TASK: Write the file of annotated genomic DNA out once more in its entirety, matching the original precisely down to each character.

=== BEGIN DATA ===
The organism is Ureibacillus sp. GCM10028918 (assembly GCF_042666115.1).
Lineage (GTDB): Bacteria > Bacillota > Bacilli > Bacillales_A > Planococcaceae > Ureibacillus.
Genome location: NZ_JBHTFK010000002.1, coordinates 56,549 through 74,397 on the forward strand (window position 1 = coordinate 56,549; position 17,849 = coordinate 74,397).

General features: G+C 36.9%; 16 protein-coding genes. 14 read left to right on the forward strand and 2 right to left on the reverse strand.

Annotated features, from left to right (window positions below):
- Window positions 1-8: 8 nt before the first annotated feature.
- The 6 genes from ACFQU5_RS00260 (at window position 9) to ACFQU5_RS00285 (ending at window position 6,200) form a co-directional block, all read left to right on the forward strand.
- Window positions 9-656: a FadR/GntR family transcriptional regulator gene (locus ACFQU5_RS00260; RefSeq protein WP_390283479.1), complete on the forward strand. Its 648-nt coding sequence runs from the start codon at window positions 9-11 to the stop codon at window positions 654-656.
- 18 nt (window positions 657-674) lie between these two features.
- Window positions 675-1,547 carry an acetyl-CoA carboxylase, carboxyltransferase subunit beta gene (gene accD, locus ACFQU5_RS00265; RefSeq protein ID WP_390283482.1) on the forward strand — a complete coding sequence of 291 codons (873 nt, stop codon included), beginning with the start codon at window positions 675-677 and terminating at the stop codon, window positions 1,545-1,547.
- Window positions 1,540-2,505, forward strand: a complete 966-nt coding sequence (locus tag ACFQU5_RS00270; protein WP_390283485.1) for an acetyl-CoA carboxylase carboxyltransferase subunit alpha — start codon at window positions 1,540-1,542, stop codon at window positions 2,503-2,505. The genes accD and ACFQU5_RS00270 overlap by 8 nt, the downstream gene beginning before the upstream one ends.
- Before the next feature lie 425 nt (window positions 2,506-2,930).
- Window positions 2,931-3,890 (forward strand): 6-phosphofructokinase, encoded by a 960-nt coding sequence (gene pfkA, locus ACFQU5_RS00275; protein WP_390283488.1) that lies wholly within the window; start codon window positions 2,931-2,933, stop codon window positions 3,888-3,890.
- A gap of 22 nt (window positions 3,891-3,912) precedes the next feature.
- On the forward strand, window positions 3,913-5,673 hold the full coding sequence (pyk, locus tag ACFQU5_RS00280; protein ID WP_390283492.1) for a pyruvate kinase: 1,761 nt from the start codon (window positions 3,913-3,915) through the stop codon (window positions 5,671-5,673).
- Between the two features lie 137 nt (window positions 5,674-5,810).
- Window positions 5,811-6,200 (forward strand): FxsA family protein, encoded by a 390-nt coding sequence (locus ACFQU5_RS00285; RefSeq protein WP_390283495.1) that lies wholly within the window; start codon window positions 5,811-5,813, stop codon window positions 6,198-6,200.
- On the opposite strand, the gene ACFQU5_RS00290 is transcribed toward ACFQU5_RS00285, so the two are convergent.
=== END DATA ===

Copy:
The organism is Ureibacillus sp. GCM10028918 (assembly GCF_042666115.1).
Lineage (GTDB): Bacteria > Bacillota > Bacilli > Bacillales_A > Planococcaceae > Ureibacillus.
Genome location: NZ_JBHTFK010000002.1, coordinates 56,549 through 74,397 on the forward strand (window position 1 = coordinate 56,549; position 17,849 = coordinate 74,397).

General features: G+C 36.9%; 16 protein-coding genes. 14 read left to right on the forward strand and 2 right to left on the reverse strand.

Annotated features, from left to right (window positions below):
- Window positions 1-8: 8 nt before the first annotated feature.
- The 6 genes from ACFQU5_RS00260 (at window position 9) to ACFQU5_RS00285 (ending at window position 6,200) form a co-directional block, all read left to right on the forward strand.
- Window positions 9-656: a FadR/GntR family transcriptional regulator gene (locus ACFQU5_RS00260; RefSeq protein WP_390283479.1), complete on the forward strand. Its 648-nt coding sequence runs from the start codon at window positions 9-11 to the stop codon at window positions 654-656.
- 18 nt (window positions 657-674) lie between these two features.
- Window positions 675-1,547 carry an acetyl-CoA carboxylase, carboxyltransferase subunit beta gene (gene accD, locus ACFQU5_RS00265; RefSeq protein ID WP_390283482.1) on the forward strand — a complete coding sequence of 291 codons (873 nt, stop codon included), beginning with the start codon at window positions 675-677 and terminating at the stop codon, window positions 1,545-1,547.
- Window positions 1,540-2,505, forward strand: a complete 966-nt coding sequence (locus tag ACFQU5_RS00270; protein WP_390283485.1) for an acetyl-CoA carboxylase carboxyltransferase subunit alpha — start codon at window positions 1,540-1,542, stop codon at window positions 2,503-2,505. The genes accD and ACFQU5_RS00270 overlap by 8 nt, the downstream gene beginning before the upstream one ends.
- Before the next feature lie 425 nt (window positions 2,506-2,930).
- Window positions 2,931-3,890 (forward strand): 6-phosphofructokinase, encoded by a 960-nt coding sequence (gene pfkA, locus ACFQU5_RS00275; protein WP_390283488.1) that lies wholly within the window; start codon window positions 2,931-2,933, stop codon window positions 3,888-3,890.
- A gap of 22 nt (window positions 3,891-3,912) precedes the next feature.
- On the forward strand, window positions 3,913-5,673 hold the full coding sequence (pyk, locus tag ACFQU5_RS00280; protein ID WP_390283492.1) for a pyruvate kinase: 1,761 nt from the start codon (window positions 3,913-3,915) through the stop codon (window positions 5,671-5,673).
- Between the two features lie 137 nt (window positions 5,674-5,810).
- Window positions 5,811-6,200 (forward strand): FxsA family protein, encoded by a 390-nt coding sequence (locus ACFQU5_RS00285; RefSeq protein WP_390283495.1) that lies wholly within the window; start codon window positions 5,811-5,813, stop codon window positions 6,198-6,200.
- On the opposite strand, the gene ACFQU5_RS00290 is transcribed toward ACFQU5_RS00285, so the two are convergent.